Our disapproval of prisoners runs deep and across the globe there is precious little empathy, let alone sympathy, for those who for whatever reason have been incarcerated. Most of us have never visited prison and have no desire to do so, in point of fact we rarely give thought to prisoners, and if we do there is every likelihood our thoughts are unlikely to be of a charitable kind. Granted there are those who have committed heinous crimes, yet there are very many more whose crimes are far less grave, with some individuals serving sentences of a matter of weeks in prisoners with less draconian regimes, some even in what are known as Open Prisons in certain parts of the world. Penal Reform is not a vote winner and has few champions, that said, there are those who see it as their duty to do what they can to improve rehabilitation opportunities. A range of splendid organisations and charities exist that are working tirelessly to help create a more purposeful time for prisoners, as well as endeavouring to reduce rates of recidivism.
Internationally it is interesting to discover how often the Penitent Thief, Dismas or Saint Dismas is associated with efforts to engage in prison ministry, and also organisation whose purpose is to help ex-offenders adjust to and find a place back in society. The Penitent Thief stands as a symbol of hope and redemption, and thus his example resonation both with those with a religious person, and thus who have no desire to proselytise those that they work with. At the heart of such work is the believe that people can change for the better. A classic case of where there is life there is hope.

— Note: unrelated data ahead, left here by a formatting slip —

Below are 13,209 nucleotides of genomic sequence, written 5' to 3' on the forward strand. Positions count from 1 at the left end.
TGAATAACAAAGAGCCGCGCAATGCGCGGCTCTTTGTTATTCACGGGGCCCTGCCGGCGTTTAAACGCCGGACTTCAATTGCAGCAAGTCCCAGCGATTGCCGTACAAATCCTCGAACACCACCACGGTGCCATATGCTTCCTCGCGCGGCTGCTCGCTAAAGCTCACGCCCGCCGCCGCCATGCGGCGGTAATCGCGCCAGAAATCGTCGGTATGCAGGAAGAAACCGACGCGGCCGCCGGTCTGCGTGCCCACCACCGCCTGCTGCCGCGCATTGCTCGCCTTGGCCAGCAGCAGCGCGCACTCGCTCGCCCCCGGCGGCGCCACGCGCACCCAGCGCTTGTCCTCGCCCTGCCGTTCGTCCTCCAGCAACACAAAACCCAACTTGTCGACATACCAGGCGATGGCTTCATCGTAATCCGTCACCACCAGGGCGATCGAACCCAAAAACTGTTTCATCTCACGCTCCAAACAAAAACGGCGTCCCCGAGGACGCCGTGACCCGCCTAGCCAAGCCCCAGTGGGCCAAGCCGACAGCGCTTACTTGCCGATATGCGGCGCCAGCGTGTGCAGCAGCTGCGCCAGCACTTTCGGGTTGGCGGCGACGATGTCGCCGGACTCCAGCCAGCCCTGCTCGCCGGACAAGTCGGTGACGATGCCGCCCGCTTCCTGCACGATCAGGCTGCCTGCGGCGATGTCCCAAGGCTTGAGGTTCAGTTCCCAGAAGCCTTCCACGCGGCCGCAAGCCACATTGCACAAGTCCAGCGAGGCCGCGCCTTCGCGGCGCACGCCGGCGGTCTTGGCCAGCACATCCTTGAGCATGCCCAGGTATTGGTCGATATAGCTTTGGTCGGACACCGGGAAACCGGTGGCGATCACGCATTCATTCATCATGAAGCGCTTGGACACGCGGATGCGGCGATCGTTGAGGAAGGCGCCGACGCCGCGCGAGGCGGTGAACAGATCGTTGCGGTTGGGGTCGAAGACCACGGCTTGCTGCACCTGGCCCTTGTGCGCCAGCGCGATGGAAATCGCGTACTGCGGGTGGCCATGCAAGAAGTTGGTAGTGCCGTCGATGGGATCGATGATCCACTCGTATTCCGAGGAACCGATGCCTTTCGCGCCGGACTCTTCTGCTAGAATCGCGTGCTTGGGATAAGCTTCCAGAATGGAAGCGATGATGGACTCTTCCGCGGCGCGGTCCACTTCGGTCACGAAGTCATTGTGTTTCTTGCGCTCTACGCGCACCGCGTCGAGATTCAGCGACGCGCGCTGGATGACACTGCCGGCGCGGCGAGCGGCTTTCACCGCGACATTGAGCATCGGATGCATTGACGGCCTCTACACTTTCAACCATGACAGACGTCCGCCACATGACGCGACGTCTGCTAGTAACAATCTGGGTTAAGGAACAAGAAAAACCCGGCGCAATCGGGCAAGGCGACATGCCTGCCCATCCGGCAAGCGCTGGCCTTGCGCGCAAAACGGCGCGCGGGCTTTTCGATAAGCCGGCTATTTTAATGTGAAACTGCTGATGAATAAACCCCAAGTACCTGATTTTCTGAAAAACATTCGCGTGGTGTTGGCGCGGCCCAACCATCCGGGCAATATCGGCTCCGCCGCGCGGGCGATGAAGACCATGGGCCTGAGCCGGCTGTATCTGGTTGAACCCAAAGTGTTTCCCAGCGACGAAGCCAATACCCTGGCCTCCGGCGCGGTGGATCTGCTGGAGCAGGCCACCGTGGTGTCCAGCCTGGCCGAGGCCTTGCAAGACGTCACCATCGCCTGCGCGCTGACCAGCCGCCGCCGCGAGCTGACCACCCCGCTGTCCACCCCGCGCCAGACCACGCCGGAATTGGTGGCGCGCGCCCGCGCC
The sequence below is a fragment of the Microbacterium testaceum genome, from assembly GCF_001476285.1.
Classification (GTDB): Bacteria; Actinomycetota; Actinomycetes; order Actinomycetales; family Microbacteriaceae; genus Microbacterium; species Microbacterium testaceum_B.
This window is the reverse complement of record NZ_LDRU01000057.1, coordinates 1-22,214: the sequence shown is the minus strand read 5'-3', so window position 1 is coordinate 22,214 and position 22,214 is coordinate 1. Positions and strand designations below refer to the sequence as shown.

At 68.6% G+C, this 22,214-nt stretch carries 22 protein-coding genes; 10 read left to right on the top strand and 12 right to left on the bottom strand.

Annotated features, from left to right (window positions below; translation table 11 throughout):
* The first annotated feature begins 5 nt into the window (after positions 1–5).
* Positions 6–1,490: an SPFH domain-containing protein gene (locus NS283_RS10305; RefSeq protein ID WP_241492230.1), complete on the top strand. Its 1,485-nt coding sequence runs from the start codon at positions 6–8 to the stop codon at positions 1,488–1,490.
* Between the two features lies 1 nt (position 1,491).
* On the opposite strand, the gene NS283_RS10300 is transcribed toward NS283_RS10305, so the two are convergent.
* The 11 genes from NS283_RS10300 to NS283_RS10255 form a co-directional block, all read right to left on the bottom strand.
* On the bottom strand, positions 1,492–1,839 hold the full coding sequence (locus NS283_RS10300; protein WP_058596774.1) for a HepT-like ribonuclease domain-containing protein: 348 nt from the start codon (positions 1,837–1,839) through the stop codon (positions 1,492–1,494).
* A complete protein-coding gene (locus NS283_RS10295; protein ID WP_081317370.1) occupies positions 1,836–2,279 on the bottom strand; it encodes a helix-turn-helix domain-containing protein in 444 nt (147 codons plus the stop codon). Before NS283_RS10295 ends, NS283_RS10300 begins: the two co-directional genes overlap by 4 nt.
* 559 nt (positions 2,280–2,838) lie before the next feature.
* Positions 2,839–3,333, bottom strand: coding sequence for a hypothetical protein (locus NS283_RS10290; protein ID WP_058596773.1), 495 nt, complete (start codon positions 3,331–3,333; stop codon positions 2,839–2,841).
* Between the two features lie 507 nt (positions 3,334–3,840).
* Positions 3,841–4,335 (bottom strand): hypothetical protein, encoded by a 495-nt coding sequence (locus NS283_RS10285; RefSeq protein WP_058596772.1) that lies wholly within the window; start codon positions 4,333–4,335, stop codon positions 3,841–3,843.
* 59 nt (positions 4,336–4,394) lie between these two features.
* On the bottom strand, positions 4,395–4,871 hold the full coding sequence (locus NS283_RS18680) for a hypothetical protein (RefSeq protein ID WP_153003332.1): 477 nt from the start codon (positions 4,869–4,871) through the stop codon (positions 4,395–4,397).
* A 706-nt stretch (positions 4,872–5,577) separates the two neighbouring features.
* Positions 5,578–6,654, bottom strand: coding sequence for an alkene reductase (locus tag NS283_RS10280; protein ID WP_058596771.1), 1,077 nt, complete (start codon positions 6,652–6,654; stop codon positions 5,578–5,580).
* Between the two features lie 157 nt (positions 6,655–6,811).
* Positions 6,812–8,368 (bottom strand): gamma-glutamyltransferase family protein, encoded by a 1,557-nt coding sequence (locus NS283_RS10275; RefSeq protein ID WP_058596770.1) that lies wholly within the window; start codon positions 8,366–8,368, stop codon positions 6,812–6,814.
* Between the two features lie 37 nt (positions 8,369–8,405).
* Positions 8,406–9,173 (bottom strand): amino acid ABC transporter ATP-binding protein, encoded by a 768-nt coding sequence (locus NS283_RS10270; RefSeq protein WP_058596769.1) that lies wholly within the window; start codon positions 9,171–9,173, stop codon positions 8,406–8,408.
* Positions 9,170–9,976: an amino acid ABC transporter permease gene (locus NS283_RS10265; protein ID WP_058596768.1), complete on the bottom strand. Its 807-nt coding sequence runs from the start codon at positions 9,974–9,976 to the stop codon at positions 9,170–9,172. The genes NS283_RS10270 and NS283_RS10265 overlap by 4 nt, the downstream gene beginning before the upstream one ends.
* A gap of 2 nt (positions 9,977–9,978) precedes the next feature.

To those observers who were present at Jesus Crucifixion they witnessed two criminal executed alongside him, yet even then the miraculous was to happen, one criminal turned away from his former life and both acknowledged Jesus’ kingly power over death and asked to be remembered. On 7th June 1991 Pope John Paul II (Kaol Jozef Wojtyla) visited Plock Penitentiary in Poland, when he spoke to the prisoners it was event that he had the figure he would have known as Saint Dismas in mind when he address the following words to the inmates: “You are convicted, that’s a truth, but you are not yet condemned. All of you can, with a help of God’s grace, become a saint.”. We know that in the Catholic church had the aforementioned Pope is now regarded as a saint, and one who was nailed next to Jesus on a cross is now reflected upon and revered across the world. In Barczewo, Poland there is a Prison Church of Saint Dismas whilst in San Quentin Prison, California, USA the chapel contains a huge painting of St. Dismas, the person variously described as the Good Thief or the Penitent Thief. The belief that change is possible right until the very end of our earthy existence is extraordinarily powerful. We should be grateful that there are those who rather than castigating and shunning those who have been detained or have a criminal past, see instead potential and endeavour to provide practical and emotional support. The fact that the name Dismas is at the forefront of such activity is no accident and serves as a reminder that he remains relevant and will continue to do so.
The Prison Church of St. Dismas, Barczewo, Poland